Legislation scales back flood insurance premiums

By Tarik Minor, Anchor-reporter, tminor@wjxt.com
Published On: Mar 14 2014 03:47:30 PM EDT
Updated On: Mar 14 2014 08:31:46 PM EDT

Many Florida residents buy flood insurance. So it came as a shock when Washington announced homeowners would be paying higher premiums for it. However, there is good news. Just yesterday, new legislation reversed that decision.

JACKSONVILLE, Fla. -

It was startling news for homeowners when the news first came out of Washington D.C., an announcement that higher premiums for flood insurance were on the way for Florida homeowners.

But on Thursday, new legislation cleared Congress, reversing the government's overhaul of the flood insurance program.

Homeowners will undoubtedly come out on top because their flood insurance premiums were set to double or even triple, but the real estate market is really the big winner because sales are expected to stay on track.

Rick Goodman, who lives along the water in Riverside, said he's been paying a pretty penny for years to protect his home in case of a flood.

"We already pay a pretty hefty premium on top of our regular homeowners insurance," Goodman said.

He and others who live in flood-prone areas are happy to hear the overhaul, which President Barack Obama is set to sign.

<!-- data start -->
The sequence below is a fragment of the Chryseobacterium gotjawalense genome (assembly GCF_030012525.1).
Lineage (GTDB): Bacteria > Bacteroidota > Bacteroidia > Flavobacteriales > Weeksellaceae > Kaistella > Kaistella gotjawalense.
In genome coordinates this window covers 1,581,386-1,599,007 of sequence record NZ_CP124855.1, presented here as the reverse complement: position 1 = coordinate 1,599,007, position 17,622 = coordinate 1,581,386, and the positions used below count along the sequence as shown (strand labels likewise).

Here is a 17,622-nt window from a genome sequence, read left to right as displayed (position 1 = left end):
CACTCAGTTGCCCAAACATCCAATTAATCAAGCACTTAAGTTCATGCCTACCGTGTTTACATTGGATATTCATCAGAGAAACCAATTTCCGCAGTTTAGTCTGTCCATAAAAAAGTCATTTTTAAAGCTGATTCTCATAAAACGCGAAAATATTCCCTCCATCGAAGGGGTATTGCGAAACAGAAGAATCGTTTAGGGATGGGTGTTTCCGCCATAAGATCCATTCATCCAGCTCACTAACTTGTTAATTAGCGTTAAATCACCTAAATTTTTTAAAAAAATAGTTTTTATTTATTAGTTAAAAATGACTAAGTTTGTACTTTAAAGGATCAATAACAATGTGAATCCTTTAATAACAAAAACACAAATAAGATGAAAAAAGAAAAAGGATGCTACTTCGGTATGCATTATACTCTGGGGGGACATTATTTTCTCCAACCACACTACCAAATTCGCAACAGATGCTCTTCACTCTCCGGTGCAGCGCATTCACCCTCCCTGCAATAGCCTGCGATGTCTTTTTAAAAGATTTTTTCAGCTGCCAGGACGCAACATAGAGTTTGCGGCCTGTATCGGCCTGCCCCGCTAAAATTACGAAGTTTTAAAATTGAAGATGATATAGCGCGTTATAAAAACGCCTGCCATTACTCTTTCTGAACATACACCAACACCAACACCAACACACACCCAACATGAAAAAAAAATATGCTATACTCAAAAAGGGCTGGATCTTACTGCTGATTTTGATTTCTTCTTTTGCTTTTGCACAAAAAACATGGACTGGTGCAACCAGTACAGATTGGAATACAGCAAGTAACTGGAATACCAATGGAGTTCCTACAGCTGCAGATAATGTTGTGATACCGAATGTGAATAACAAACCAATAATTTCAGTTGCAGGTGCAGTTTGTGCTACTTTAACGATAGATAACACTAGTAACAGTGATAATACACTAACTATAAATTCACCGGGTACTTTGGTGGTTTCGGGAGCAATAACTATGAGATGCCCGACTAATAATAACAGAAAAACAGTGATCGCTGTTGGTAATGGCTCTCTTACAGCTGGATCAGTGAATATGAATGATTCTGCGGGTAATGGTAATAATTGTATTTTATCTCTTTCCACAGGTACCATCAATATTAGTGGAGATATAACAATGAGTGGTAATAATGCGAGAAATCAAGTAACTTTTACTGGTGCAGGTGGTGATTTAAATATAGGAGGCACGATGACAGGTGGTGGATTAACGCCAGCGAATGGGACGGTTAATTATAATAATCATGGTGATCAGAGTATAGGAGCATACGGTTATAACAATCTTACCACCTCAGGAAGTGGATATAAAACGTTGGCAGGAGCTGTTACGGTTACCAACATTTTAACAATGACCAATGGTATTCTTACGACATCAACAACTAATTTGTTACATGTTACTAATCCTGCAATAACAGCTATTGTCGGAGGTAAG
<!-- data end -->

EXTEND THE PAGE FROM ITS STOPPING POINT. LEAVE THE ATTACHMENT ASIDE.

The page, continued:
"It could save you a couple thousand dollars a year," Goodman said.

Realtors say the bill could also prevent the housing market from taking another plunge.

"So we're trying to get legs underneath the housing market right now, so things like flood insurance, things like rising rates and mortgage underwriting being so difficult, these are all things that cause people to take pause when looking for a home," said Howard Flaschen of Round Table Realty.

He said higher flood insurance premiums could have been passed onto the buyers, creating serious sticker shock at closing.

"Uncertainty of what can happen is a problem," Flaschen said.

Insurance agents say it was the voice of the people that pushed politicians into action.

"There was a lot of pressure, especially people who were getting those increases," said Billy Wagner of Brightway Insurance. "It was a painful mess, a huge, drastic shock to them, so they voiced their opinions locally and nationally."

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